New Consumer Funding Source: 401(k)s

As the housing market has deteriorated, some observers expected to see a slowdown in consumer spending, since mortgage equity withdrawals have provided a boost in a period of stagnant real wages for average workers (last year, an exception to a longstanding trend, saw a wee pickup).

But defying this logic, consumer spending has continued to be fairly robust. What gives?

It turns out that there are signs that consumers are raiding a different piggybank, namely, their retirement accounts. And while 401(k) plans do permit borrowing, most advisers recommend against it, since the interest isn’t tax advantaged and failure to repay results in nasty penalties.

It’s too early to tell if the increase in 401(k) borrowings and redemptions is a small uptick or the beginning of a sustained, and therefore more troubling trend.

From the Wall Street Journal:

Despite potential tax and investment consequences, more individuals have been borrowing from their 401(k) plans or taking hardship withdrawals in recent months, some retirement-plan providers say.

Not all plans have seen jumps, and more-comprehensive statistics won’t be available until next year. But a number of plan providers that follow month-to-month patterns, including T. Rowe Price Group Inc., Hewitt Associates and Hartford Financial Services Group Inc., have seen a small but noticeable uptick.

“I don’t think it’s a groundswell, but it’s enough to be noticed,” says Rick Meigs, president of, which provides information on 401(k) plans.

To be sure, the indications are preliminary, and some big providers, such as Fidelity Investments, say they haven’t seen any increase in 401(k) borrowing. About 20% of Fidelity 401(k) investors have a loan, a figure in line with the industry.

Even those firms that are seeing increase in 401(k) borrowing aren’t sure what to ascribe it to, though financial advisers say it could be due to the effects of the credit crunch and slumping housing prices….

Tom Foster, a national spokesman for Hartford’s retirement plans, says that he considered borrowing from his 401(k) when he was saddled for more than a year with an extra mortgage, but decided against it.

“Most Americans see this as a panacea, but instead it erodes time in the market and adds a new payment,” he says.

Even a person who pays such a loan back on time, and therefore avoids the 10% penalty, is getting taxed twice, says Bill Arnone, a partner at Ernst & Young LLP — once when repaying the loan with after-tax dollars, and a second time when the money is withdrawn at retirement.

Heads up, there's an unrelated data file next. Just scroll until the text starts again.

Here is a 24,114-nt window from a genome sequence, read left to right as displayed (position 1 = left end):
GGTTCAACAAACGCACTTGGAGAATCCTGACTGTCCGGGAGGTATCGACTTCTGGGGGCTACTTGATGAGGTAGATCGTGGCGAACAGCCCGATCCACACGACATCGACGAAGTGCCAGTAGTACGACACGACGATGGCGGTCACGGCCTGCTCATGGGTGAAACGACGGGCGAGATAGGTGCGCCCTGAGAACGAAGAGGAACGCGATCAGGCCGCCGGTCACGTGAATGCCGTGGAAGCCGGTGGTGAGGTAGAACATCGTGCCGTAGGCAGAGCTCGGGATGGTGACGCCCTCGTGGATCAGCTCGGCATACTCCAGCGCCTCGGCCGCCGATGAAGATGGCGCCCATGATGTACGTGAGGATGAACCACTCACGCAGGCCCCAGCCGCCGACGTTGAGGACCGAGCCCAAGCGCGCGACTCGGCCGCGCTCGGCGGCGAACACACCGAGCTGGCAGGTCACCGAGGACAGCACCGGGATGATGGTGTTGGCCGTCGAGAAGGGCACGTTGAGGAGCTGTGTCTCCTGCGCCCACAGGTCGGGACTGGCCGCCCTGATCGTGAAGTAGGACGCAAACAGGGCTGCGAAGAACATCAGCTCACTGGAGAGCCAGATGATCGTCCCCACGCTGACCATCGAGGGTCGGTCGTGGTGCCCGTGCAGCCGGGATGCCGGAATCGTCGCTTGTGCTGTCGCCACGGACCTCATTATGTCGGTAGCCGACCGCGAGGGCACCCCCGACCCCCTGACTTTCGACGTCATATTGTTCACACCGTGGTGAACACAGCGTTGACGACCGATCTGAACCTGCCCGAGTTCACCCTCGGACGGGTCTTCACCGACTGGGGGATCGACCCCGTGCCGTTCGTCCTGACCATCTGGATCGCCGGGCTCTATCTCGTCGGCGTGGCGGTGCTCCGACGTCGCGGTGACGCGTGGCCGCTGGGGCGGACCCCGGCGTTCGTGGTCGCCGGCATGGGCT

People who take the loans also lose out on potential retirement earnings while the money isn’t invested.

Should you lose your job, the costs could be even higher. Borrowers who are fired, laid off or quit typically have to pay off the loan within 90 days, or face additional taxes and penalties, says Stuart Ritter, a financial adviser at T. Rowe Price.

David Wray, president of the Profit Sharing/401(k) Council of America, a not-for-profit association of companies that sponsor plans, expects that higher payments on adjustable mortgages will have people “looking for ways to make up that gap,” and “a significant number of people with 401(k) plans are going to be affected.”

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  1. BJ99

    I doubt people are borrowing from 401k’s for whimsy purchases. I would suspect that if they are doing so, it is to meet mortgage or medical payments.

    I was out of work a few years ago for nearly 18 months and had to tap into my IRA to the tune of nearly 25k. I couldn’t pay the taxes when they came due (after two extensions) and had to go on an IRS payment plan. I was employed again by that time but it took me another year to pay the IRS off. With penalties, I think the bill was nearly 6k. Not good.

  2. EEngineer

    Tapping a 401K early is usually a loosing proposition. But consider the following: If you make above the $90K limit for social security, any withdrawal is not going to get that additional tax of 6%, just the 10% penalty and the standard income tax rate. So that’s only 4% plus the differential between present income tax rate and the anticipated future tax rate. The general assumption is that the tax rate in retirement will be lower due to the progressively lower tax rates on lower income. But tax rates right now are quite low and the huge deficits portend higher future tax rates across the board. This means that there might be a case for those in the $90K to low $100Kish range to cash out now, or at least that the hit won’t as bad as it might first appear to be.

    Another problem is that many 401K plans have limited or poor choices, low yields, and non existent oversight (MBS funds anyone?). On top of that, if you happen to think that the equity markets have become something between a large casino and a ponsi scheme, it might prompt one to want to exit the market. If you think that the market is going to tank, or that inflation is going to erase it’s value, why not cash out and invest it in some tangible asset or income producing investment? When your money is in a 401K you really have little flexibility.

    Another quirk is employer matches. If you have a large match like 50 cents on the dollar, it might make sense to max it out and cash it out at vesting. It would almost be like putting some of your pay in short term, high yield (and high fee) paper.

    I haven’t done any of the above, but they seem like interesting spreadsheet exercises.

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